In this Oct 7, 2014 photo released by Stacy Ehrisman-Mickle, Ehrisman-Mickle poses for a photo with her daughter, in Atlanta. Ehrisman-Mickle, an immigration lawyer, brought her 4-week-old baby to court after Immigration Judge J. Dan Pelletier Sr. denied her request to delay a hearing that fell during her maternity leave. During the hearing, her baby began to cry, and Pelletier scolded her for inappropriate behavior. (AP)

Judge denies attorney's request to delay hearing during maternity leave, then berates her for bringing her baby to court

Because 4-week-old infants can care for themselves?

Jenny Kutner
October 17, 2014 10:00PM (UTC)

Here is a fun new interpretation of what "having it all" looks like: A Georgia immigration attorney was forced to bring her newborn daughter to court with her during her maternity leave, after a judge refused to delay a hearing and told her she had "no good cause" for missing the scheduled court date. Attorney Stacy Ehrisman-Mickle alleges that she had no choice but to bring her weeks-old infant with her to court when Judge J. Dan Pelletier denied her motion to delay just a week before the scheduled hearing; he then reportedly berated her in open court for having the audacity to bring her child with her.

According to the Associated Press, Ehrisman-Mickle took on her clients, a pair of brothers, in July, with the knowledge that their next court date would fall during her maternity leave in early October. Informing her clients of the conflict, all parties agreed the attorney would file a motion to delay the hearing; she had already had similar motions approved by two other immigration judges.


Judge Pelletier, however, could not be so easily swayed by either a doctor's written recommendation or, say, the understanding that when women give birth, they generally require time off to recuperate physically and care for their completely dependent newborns. He denied her request days before the scheduled court date last week, while Ehrisman-Mickle's husband, a truck driver, was out of town for work. The couple, who moved to Georgia relatively recently, have no nearby family. The attorney looked into daycare options, however she could not find any that would accept children under 6 weeks of age.

"I was in a state of panic," Ehrisman-Mickle told the AP. "I didn't know what to do with my baby."

So, she did the only thing she really could do; she brought her baby to court, after consulting her pediatrician. According to the formal complaint Ehrisman-Mickle has since filed against Pelletier, the judge berated her for bringing her daughter after the baby began to cry in court, calling her decision unprofessional and questioning her parenting:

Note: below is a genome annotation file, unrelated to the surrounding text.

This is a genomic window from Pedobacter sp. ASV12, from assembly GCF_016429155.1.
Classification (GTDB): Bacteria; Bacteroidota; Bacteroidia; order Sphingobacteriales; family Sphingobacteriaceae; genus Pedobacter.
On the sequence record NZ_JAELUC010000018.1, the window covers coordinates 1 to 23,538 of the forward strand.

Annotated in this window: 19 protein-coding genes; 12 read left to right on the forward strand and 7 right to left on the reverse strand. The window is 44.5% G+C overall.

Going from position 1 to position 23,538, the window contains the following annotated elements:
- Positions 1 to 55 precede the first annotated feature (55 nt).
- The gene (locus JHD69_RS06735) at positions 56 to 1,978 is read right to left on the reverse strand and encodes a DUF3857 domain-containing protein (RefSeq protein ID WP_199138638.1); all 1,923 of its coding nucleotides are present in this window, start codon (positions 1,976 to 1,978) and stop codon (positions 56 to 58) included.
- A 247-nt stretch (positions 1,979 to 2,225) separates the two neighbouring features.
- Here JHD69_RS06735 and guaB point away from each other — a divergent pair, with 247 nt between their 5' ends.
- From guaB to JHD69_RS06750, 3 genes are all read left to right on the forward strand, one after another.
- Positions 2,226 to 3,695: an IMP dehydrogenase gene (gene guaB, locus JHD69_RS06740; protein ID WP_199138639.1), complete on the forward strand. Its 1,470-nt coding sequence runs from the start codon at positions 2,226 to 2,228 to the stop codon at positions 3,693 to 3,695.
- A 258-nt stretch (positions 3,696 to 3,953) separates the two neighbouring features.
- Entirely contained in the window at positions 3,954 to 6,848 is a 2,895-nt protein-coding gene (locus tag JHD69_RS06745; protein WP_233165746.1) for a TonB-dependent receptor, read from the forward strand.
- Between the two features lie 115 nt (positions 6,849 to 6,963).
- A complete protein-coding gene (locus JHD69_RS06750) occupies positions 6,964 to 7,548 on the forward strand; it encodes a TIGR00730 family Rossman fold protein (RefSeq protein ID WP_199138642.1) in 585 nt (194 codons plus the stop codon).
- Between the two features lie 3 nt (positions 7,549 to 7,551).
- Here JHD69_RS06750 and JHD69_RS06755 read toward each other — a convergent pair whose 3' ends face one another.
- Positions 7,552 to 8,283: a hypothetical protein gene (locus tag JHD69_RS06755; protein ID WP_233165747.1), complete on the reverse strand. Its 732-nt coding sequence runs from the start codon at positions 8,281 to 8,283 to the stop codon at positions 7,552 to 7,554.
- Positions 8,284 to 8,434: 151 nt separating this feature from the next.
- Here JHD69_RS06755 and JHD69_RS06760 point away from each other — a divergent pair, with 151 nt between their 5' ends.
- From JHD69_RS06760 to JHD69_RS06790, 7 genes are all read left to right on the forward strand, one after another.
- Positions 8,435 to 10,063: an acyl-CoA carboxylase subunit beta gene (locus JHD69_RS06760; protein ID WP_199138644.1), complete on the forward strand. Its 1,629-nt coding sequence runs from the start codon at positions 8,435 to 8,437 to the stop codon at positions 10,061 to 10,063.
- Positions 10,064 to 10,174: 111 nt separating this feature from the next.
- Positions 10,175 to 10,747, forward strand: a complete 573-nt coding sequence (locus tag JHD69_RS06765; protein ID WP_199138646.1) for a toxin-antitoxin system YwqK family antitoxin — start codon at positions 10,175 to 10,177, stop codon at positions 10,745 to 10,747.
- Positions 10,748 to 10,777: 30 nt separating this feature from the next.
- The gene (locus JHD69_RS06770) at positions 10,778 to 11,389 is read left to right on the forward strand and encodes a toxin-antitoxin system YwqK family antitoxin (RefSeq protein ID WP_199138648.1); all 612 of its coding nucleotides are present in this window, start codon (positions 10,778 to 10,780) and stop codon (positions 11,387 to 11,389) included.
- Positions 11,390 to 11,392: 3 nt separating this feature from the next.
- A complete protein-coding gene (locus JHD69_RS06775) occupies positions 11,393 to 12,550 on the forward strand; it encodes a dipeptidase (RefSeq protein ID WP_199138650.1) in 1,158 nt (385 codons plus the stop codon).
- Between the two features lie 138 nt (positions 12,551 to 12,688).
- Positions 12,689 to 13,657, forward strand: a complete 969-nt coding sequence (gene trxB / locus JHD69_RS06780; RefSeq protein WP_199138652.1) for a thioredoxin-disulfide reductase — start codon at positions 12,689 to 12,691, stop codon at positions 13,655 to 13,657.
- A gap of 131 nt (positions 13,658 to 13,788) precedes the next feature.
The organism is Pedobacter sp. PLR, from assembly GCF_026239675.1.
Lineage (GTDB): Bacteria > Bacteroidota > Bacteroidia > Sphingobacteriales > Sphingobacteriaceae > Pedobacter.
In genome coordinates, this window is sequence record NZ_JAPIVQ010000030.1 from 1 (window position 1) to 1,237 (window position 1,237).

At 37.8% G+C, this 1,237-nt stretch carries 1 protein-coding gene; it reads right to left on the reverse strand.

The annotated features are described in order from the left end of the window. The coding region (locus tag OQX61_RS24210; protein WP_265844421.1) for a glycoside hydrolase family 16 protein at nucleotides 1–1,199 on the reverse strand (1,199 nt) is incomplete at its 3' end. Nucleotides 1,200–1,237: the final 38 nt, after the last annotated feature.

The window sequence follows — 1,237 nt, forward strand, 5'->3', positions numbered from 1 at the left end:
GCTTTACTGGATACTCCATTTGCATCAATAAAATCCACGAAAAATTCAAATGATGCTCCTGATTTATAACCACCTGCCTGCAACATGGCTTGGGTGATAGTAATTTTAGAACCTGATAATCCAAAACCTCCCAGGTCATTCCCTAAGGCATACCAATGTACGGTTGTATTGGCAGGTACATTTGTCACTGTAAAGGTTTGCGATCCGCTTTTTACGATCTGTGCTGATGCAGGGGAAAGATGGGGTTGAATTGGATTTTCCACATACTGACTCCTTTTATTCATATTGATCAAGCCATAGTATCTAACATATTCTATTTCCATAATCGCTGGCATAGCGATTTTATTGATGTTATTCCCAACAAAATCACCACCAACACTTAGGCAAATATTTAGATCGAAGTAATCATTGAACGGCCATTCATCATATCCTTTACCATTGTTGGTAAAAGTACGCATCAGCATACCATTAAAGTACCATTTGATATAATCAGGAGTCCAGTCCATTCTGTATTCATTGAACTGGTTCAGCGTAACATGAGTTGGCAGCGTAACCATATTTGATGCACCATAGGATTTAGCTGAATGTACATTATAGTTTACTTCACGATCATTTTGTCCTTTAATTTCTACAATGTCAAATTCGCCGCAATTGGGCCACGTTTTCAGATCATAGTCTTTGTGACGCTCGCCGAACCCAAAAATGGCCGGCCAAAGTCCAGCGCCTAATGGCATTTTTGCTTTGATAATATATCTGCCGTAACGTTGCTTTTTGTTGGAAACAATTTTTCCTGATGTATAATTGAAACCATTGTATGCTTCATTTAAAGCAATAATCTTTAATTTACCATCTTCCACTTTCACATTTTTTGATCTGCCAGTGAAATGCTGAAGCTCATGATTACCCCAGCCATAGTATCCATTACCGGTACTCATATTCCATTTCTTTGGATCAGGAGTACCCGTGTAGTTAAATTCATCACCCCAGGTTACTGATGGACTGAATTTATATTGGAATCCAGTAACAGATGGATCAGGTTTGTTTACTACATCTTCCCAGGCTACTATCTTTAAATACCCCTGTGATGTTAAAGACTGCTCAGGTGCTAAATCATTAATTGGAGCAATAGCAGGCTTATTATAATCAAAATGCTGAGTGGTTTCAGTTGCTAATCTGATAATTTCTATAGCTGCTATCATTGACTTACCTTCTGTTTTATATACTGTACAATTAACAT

When [Judge Pelletier] saw me with my daughter, he was outraged. He scolded me for being inappropriate for bringing her. He questioned the fact that day care centers do not accept infants less than 6 weeks of age. He then questioned my mothering skills as he commented how my pediatrician must be appalled that I am exposing my daughter to so many germs in court. He humiliated me in open court. [...]

Apparently my clients do not deserve to be represented by counsel of their choice if that counsel happens to be a pregnant woman. Likewise, pregnant women should not be litigating attorneys due to their “condition”. This thinking is absolutely reprehensible and should not be accepted by anyone within or representing the Department of Justice. I am horrified that this occurred and that I had to bring my infant to court with me. Despite the [judge's] belief, child birth is no minor inconvenience and rightfully calls for a six week absence from work -- if not longer as most other developed countries recognize. Furthermore, I am a qualified, experienced and ethical attorney that should not have to stop practicing law upon becoming pregnant to accommodate the backward thinking of certain judges.

Pelletier eventually agreed to delay the hearing until after Ehrisman-Mickle is scheduled to return to work on Oct. 24.

Jenny Kutner

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